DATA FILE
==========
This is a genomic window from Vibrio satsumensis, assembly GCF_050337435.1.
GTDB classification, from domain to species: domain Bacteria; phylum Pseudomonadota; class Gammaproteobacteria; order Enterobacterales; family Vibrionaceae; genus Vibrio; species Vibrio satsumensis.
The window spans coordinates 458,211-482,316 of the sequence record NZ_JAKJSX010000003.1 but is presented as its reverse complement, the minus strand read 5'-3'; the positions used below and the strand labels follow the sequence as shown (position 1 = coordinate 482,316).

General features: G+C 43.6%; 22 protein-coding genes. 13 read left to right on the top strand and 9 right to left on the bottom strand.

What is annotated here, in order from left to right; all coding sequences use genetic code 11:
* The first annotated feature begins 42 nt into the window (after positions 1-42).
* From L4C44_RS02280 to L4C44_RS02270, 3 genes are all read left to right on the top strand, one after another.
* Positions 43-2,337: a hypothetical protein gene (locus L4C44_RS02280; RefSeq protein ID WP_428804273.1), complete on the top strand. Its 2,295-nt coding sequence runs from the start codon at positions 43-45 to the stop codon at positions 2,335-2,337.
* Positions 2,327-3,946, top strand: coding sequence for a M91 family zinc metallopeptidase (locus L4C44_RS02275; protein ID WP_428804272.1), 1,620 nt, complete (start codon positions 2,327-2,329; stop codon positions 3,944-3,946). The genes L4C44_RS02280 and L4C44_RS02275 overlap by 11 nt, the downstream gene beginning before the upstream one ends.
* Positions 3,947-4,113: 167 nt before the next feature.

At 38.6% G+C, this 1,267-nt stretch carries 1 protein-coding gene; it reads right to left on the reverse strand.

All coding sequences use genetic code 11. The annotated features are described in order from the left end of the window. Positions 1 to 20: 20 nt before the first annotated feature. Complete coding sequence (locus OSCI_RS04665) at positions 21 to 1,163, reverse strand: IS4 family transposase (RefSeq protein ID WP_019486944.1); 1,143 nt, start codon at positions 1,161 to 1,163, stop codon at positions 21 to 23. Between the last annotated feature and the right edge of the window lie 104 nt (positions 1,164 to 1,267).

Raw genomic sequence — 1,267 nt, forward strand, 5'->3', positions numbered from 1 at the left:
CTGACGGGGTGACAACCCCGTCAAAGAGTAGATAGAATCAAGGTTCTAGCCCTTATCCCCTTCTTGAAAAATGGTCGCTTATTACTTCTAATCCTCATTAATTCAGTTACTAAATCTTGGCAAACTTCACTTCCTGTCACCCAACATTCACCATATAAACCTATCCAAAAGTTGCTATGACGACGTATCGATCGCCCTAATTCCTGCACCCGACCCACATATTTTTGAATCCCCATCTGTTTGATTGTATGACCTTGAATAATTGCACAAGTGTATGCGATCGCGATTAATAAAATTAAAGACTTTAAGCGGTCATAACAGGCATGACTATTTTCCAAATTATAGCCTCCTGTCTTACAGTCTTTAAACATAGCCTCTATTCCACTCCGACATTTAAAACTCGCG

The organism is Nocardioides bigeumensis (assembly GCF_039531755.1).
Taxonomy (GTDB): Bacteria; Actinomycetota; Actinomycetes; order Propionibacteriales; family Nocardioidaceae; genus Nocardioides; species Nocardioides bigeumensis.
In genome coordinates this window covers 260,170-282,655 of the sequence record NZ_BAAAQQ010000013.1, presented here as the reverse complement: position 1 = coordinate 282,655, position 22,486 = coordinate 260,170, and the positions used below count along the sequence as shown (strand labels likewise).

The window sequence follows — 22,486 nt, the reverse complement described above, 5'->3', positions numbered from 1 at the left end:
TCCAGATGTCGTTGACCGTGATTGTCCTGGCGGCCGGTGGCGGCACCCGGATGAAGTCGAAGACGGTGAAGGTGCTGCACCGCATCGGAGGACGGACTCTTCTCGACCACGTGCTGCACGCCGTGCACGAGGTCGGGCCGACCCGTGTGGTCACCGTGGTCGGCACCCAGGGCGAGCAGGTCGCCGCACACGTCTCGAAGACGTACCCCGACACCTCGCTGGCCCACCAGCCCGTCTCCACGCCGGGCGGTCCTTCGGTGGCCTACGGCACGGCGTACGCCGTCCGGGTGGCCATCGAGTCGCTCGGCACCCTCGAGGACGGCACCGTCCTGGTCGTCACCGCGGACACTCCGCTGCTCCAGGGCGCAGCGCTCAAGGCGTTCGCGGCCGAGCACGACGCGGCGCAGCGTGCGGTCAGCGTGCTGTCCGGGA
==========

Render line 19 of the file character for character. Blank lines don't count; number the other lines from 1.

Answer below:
TCCAGATGTCGTTGACCGTGATTGTCCTGGCGGCCGGTGGCGGCACCCGGATGAAGTCGAAGACGGTGAAGGTGCTGCACCGCATCGGAGGACGGACTCTTCTCGACCACGTGCTGCACGCCGTGCACGAGGTCGGGCCGACCCGTGTGGTCACCGTGGTCGGCACCCAGGGCGAGCAGGTCGCCGCACACGTCTCGAAGACGTACCCCGACACCTCGCTGGCCCACCAGCCCGTCTCCACGCCGGGCGGTCCTTCGGTGGCCTACGGCACGGCGTACGCCGTCCGGGTGGCCATCGAGTCGCTCGGCACCCTCGAGGACGGCACCGTCCTGGTCGTCACCGCGGACACTCCGCTGCTCCAGGGCGCAGCGCTCAAGGCGTTCGCGGCCGAGCACGACGCGGCGCAGCGTGCGGTCAGCGTGCTGTCCGGGA